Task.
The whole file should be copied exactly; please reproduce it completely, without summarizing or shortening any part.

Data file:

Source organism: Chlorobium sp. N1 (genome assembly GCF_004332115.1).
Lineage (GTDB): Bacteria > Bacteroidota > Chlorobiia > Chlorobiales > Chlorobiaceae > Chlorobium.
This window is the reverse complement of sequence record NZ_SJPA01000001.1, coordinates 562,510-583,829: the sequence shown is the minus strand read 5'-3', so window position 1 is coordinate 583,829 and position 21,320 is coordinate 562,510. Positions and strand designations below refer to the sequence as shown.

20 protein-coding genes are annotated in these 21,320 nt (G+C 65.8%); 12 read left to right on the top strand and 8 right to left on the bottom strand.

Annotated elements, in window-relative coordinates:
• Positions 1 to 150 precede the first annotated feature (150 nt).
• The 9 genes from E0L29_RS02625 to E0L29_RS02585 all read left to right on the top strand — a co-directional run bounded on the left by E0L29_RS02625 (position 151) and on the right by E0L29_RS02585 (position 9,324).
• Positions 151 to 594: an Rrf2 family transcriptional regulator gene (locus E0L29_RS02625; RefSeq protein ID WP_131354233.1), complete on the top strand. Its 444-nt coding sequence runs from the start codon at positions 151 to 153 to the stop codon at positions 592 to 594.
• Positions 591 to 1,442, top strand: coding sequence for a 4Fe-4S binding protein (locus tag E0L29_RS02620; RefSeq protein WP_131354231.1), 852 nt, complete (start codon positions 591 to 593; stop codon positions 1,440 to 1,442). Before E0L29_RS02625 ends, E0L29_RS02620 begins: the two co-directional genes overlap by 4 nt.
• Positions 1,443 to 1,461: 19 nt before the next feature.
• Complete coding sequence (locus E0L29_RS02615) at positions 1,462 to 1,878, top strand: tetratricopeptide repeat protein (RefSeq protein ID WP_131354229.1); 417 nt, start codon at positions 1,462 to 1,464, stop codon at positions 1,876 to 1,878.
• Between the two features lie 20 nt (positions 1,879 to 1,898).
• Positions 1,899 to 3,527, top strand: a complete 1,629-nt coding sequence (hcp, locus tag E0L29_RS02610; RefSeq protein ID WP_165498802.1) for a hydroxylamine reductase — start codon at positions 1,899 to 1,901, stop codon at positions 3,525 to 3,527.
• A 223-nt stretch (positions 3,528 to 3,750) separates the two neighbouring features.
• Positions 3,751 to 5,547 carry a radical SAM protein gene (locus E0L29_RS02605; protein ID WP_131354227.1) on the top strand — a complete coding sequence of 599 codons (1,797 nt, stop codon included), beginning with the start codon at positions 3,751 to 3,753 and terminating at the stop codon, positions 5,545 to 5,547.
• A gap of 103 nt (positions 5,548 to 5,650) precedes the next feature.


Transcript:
Source organism: Chlorobium sp. N1 (genome assembly GCF_004332115.1).
Lineage (GTDB): Bacteria > Bacteroidota > Chlorobiia > Chlorobiales > Chlorobiaceae > Chlorobium.
This window is the reverse complement of sequence record NZ_SJPA01000001.1, coordinates 562,510-583,829: the sequence shown is the minus strand read 5'-3', so window position 1 is coordinate 583,829 and position 21,320 is coordinate 562,510. Positions and strand designations below refer to the sequence as shown.

20 protein-coding genes are annotated in these 21,320 nt (G+C 65.8%); 12 read left to right on the top strand and 8 right to left on the bottom strand.

Annotated elements, in window-relative coordinates:
• Positions 1 to 150 precede the first annotated feature (150 nt).
• The 9 genes from E0L29_RS02625 to E0L29_RS02585 all read left to right on the top strand — a co-directional run bounded on the left by E0L29_RS02625 (position 151) and on the right by E0L29_RS02585 (position 9,324).
• Positions 151 to 594: an Rrf2 family transcriptional regulator gene (locus E0L29_RS02625; RefSeq protein ID WP_131354233.1), complete on the top strand. Its 444-nt coding sequence runs from the start codon at positions 151 to 153 to the stop codon at positions 592 to 594.
• Positions 591 to 1,442, top strand: coding sequence for a 4Fe-4S binding protein (locus tag E0L29_RS02620; RefSeq protein WP_131354231.1), 852 nt, complete (start codon positions 591 to 593; stop codon positions 1,440 to 1,442). Before E0L29_RS02625 ends, E0L29_RS02620 begins: the two co-directional genes overlap by 4 nt.
• Positions 1,443 to 1,461: 19 nt before the next feature.
• Complete coding sequence (locus E0L29_RS02615) at positions 1,462 to 1,878, top strand: tetratricopeptide repeat protein (RefSeq protein ID WP_131354229.1); 417 nt, start codon at positions 1,462 to 1,464, stop codon at positions 1,876 to 1,878.
• Between the two features lie 20 nt (positions 1,879 to 1,898).
• Positions 1,899 to 3,527, top strand: a complete 1,629-nt coding sequence (hcp, locus tag E0L29_RS02610; RefSeq protein ID WP_165498802.1) for a hydroxylamine reductase — start codon at positions 1,899 to 1,901, stop codon at positions 3,525 to 3,527.
• A 223-nt stretch (positions 3,528 to 3,750) separates the two neighbouring features.
• Positions 3,751 to 5,547 carry a radical SAM protein gene (locus E0L29_RS02605; protein ID WP_131354227.1) on the top strand — a complete coding sequence of 599 codons (1,797 nt, stop codon included), beginning with the start codon at positions 3,751 to 3,753 and terminating at the stop codon, positions 5,545 to 5,547.
• A gap of 103 nt (positions 5,548 to 5,650) precedes the next feature.